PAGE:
Additionally, human errors such as misdelivery and misconfiguration rank fourth and fifth, respectively, representing the predominant threat actions in around 10% of breaches.
Interestingly, the report also highlights that some of the leading malware vectors in data breaches directly relate to human error, including malware downloads, email links, and email attachments.
In fact, among the high-level actions leading to data breaches, human errors stand out as the only category experiencing an increase in frequency.
5. The Two Most Expensive Forms of Security Breaches Were Due to Human Errors.
Human error in data breaches can lead to significant damages, often surpassing the impact of cyber attacks.
In fact, IBM’s Cost of a Data Breach Report 2021 reveals that the most expensive data breaches are caused due to human errors.
The study highlights that business email compromise (BEC) scams cost organizations around $5.01 per stolen record.
On the other hand, phishing scams amount to around $4.61.
These security breaches, which were caused by employees, tend to take longer to detect and contain, escalating the damage.
BEC scams typically require an average of 238 days to identify and 79 days to resolve, while phishing incidents take about 213 days to identify and 80 days to resolve.
6. Most People Use Weak Passwords, Which Results in Security Breaches.
A recent report by NordPass found that the password “123456” remains the most commonly used password for the second consecutive year, with more than 103 million individuals relying on it for their log-ins.
In fact, it takes less than a second for hackers to crack this password.
The report also revealed that other frequently used weak passwords are “123456789” (used by 46 million users), “qwerty” (22.3 million individuals), and “password” (20.9 million users).
These findings are alarming, especially considering that 80% of hacking-related breaches involved compromised passwords through stolen credentials.
(Source: Digital Trends)
7. Employees in Around 58% of Organizations Ignore Cybersecurity Guidelines.
According to the Netwrix 2020 Cyber Threats Report, it’s concerning, however not unexpected, that over half of the people surveyed mentioned that their employees were ignoring cybersecurity policies and guidelines.
Well, that doesn’t mean they aren’t following their executives.
In fact, it seems that employees are following the lead of their executives, as 85% of CISOs confessed to relaxing cybersecurity measures to facilitate remote work.
So, all security breaches caused by the employees aren’t actually their fault.
8. The Average Cost of A Security Breach Caused by Employees Is $3.86 Million.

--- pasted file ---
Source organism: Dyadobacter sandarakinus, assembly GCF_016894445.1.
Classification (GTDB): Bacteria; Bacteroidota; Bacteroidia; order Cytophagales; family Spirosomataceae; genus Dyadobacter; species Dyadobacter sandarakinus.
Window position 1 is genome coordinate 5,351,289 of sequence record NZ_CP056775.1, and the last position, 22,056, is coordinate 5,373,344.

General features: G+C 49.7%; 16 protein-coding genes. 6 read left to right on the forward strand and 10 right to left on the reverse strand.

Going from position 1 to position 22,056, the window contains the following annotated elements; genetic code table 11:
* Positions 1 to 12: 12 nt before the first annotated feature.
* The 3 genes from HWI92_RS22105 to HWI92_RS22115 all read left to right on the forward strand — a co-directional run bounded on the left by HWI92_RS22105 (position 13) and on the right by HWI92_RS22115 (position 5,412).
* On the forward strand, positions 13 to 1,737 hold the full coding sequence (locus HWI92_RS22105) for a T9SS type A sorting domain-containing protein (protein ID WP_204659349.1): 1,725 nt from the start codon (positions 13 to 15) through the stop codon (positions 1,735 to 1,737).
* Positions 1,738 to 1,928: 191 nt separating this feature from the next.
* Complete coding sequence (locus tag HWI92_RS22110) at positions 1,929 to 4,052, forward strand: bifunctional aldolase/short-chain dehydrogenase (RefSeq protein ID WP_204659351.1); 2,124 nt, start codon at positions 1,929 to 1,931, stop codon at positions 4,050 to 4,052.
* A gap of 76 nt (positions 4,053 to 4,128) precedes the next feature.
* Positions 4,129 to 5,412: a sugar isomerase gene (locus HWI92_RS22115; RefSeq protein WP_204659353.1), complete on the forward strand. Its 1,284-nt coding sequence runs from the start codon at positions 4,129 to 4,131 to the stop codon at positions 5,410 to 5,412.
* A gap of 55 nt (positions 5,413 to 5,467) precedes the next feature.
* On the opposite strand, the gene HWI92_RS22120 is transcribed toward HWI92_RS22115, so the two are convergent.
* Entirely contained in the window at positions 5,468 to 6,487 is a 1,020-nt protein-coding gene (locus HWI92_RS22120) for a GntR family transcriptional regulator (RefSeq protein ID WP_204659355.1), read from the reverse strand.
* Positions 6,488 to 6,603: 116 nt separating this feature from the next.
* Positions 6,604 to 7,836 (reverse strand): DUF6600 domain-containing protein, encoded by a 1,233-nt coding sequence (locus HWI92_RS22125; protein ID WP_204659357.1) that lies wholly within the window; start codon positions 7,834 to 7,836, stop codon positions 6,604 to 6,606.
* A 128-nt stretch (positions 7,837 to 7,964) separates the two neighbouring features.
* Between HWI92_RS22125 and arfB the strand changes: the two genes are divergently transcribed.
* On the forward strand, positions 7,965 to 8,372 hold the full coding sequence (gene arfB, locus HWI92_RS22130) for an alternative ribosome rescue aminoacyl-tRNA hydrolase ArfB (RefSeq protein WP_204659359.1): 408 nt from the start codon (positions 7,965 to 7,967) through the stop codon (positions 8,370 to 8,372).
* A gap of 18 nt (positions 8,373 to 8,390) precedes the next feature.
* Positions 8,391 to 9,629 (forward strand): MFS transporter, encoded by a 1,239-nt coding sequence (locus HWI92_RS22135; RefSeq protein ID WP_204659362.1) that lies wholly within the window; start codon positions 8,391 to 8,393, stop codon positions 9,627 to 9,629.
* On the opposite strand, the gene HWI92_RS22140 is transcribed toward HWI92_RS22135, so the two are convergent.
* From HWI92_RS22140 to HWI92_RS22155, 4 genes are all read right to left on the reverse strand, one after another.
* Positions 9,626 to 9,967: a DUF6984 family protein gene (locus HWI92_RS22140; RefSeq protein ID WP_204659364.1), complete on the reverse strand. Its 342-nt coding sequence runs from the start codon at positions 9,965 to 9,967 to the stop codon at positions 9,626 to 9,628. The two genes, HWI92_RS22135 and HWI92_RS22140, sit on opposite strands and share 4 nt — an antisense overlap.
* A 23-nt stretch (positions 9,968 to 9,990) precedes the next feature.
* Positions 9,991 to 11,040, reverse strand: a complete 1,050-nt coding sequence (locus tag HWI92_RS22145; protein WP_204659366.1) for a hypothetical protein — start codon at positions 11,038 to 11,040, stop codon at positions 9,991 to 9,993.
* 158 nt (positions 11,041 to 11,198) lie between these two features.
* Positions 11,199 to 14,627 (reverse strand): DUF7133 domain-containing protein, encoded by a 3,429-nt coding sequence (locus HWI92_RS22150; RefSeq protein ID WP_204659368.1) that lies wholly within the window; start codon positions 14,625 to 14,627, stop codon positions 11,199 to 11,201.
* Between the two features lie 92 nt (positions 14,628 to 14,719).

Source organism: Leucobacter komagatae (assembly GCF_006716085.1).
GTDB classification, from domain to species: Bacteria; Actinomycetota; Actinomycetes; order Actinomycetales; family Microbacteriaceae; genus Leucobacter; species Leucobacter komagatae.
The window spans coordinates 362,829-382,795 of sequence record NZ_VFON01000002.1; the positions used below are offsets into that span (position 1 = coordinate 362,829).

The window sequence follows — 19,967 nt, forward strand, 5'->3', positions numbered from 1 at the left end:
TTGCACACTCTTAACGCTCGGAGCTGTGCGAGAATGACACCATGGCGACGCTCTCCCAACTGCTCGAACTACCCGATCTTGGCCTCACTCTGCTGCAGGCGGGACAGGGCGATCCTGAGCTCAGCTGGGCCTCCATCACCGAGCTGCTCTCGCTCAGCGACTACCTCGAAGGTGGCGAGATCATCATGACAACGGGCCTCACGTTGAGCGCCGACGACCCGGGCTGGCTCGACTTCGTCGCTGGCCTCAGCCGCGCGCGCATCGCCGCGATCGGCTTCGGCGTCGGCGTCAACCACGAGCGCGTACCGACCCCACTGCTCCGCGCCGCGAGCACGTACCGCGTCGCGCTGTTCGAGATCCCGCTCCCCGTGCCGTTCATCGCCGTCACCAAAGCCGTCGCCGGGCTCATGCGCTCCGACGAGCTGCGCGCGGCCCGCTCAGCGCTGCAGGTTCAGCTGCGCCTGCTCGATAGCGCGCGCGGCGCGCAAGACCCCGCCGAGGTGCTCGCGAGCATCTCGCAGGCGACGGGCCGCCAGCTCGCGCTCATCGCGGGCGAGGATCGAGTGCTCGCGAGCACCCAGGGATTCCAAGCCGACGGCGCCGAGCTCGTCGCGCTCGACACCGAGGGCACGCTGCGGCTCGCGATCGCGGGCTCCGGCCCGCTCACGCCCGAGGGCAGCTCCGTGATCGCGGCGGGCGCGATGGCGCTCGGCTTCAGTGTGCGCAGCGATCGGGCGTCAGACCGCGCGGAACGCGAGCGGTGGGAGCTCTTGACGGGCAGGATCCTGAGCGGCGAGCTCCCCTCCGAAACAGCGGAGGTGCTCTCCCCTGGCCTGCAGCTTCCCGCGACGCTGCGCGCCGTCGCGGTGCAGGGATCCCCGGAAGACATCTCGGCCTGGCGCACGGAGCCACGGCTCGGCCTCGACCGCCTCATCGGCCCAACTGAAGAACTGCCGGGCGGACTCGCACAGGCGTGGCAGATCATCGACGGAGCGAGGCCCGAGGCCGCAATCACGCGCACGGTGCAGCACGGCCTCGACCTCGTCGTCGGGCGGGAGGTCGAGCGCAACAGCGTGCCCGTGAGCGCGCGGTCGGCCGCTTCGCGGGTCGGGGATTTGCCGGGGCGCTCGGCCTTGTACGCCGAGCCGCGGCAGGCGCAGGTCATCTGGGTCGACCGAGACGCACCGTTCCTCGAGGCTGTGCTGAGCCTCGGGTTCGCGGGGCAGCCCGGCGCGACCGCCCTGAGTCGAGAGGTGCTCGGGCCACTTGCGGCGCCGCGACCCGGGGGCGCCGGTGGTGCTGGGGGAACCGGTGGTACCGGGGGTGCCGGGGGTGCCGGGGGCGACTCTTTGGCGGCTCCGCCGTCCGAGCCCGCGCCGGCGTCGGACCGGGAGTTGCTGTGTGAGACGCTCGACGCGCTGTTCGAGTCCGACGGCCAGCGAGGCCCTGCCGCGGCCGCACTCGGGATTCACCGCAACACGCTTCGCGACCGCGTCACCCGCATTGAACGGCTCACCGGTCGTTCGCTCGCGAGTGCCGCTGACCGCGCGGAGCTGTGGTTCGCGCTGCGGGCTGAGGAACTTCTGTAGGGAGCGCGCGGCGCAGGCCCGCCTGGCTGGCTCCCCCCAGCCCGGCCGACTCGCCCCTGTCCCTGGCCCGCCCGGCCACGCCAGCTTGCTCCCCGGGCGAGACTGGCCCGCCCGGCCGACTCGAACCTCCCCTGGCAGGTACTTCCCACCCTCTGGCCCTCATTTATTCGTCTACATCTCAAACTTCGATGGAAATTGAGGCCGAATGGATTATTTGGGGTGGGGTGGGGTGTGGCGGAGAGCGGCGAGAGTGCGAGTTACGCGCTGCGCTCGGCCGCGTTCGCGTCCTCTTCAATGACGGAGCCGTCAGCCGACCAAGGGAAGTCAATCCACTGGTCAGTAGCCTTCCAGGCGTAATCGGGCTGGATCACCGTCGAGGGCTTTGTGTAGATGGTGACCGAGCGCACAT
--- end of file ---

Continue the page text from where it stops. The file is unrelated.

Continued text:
In 2023, the cost of security breaches caused by employees is predicted to be quite significant.
In fact, a study conducted by IBM Security and Ponemon Institute revealed that the average expense of a data breach due to human error amounts to $3.86 million, which is pretty enormous.
The sum includes various costs, such as informing the affected individuals, restoring harmed systems, and addressing penalties imposed by regulatory authorities.
Therefore, when employees make mistakes that lead to security breaches, it can be quite costly for their organizations.
What Are the Most Common Causes of Security Breaches that Are Caused by Employees?
Some of the common causes of security breaches that are caused by employees are:
Phishing: Phishing is one of the most common forms of social engineering attack where a cyber attacker deceives victims by sending an email or text message that seems to come from genuine sources.
The message contains links or attachments, which, if clicked, can result in the installation of malware on the victim’s device.
Data leakage: Data leakage happens when an insider unintentionally or deliberately discloses sensitive data outside an organization.
It can occur through various channels, including USB drives, email, or cloud storage services.
Weak passwords: These are one of the most common cybersecurity vulnerabilities an organization faces.
Employees often use weak passwords due to their ease of remembrance. However, these are easy to guess, so hackers guess them correctly.
Unsecured devices: Employees sometimes bring their personal devices, like smartphones, tablets, and laptops, to work.
However, if these devices are not properly encrypted, it can make them vulnerable to cyberattacks.
What Are Some Tips for Employees to Help Prevent Security Breaches?
Here are tips that employees can keep in mind to avoid security breaches caused by them:
• Never use a single password for multiple accounts.
• Avoid sharing sensitive information with unauthorized individuals.
• Don’t click on any email links or attachments from unrecognized sources.
• Keep your software up to date.
• Report all suspicious activity.
What Company Has the Biggest Data Breaches?
The company which has suffered from the biggest security breaches caused by their employees are:
• CheckFree Corporation in 2009.
• Central Intelligence Agency in 2017.
• CheckPeople in 2020.
• China Software Developer Network in 2011.
As we’ve already seen, security breaches caused by employees can happen to any organization.
Moreover, its consequences are devastating and can even impact the success of big companies.
However, an organization can detect and stop these with the help of proper cybersecurity measures.